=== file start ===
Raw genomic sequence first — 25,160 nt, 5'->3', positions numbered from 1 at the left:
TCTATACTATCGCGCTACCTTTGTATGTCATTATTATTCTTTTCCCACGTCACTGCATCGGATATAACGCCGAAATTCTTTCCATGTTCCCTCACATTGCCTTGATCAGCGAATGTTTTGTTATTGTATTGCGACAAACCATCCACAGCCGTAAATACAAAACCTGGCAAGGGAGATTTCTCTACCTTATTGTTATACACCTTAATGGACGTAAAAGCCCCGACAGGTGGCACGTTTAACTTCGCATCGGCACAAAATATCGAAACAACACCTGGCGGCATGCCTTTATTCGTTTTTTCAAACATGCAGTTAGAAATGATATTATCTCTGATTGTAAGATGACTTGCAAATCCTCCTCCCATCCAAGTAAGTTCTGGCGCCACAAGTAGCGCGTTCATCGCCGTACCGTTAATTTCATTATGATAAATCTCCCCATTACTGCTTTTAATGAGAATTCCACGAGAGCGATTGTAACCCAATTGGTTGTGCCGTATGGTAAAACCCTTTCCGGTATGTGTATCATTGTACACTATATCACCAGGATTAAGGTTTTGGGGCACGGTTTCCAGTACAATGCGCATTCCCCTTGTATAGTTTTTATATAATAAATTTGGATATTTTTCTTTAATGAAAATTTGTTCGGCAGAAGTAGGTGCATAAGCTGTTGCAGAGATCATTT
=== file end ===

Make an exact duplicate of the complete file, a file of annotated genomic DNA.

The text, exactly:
Raw genomic sequence first — 25,160 nt, 5'->3', positions numbered from 1 at the left:
TCTATACTATCGCGCTACCTTTGTATGTCATTATTATTCTTTTCCCACGTCACTGCATCGGATATAACGCCGAAATTCTTTCCATGTTCCCTCACATTGCCTTGATCAGCGAATGTTTTGTTATTGTATTGCGACAAACCATCCACAGCCGTAAATACAAAACCTGGCAAGGGAGATTTCTCTACCTTATTGTTATACACCTTAATGGACGTAAAAGCCCCGACAGGTGGCACGTTTAACTTCGCATCGGCACAAAATATCGAAACAACACCTGGCGGCATGCCTTTATTCGTTTTTTCAAACATGCAGTTAGAAATGATATTATCTCTGATTGTAAGATGACTTGCAAATCCTCCTCCCATCCAAGTAAGTTCTGGCGCCACAAGTAGCGCGTTCATCGCCGTACCGTTAATTTCATTATGATAAATCTCCCCATTACTGCTTTTAATGAGAATTCCACGAGAGCGATTGTAACCCAATTGGTTGTGCCGTATGGTAAAACCCTTTCCGGTATGTGTATCATTGTACACTATATCACCAGGATTAAGGTTTTGGGGCACGGTTTCCAGTACAATGCGCATTCCCCTTGTATAGTTTTTATATAATAAATTTGGATATTTTTCTTTAATGAAAATTTGTTCGGCAGAAGTAGGTGCATAAGCTGTTGCAGAGATCATTT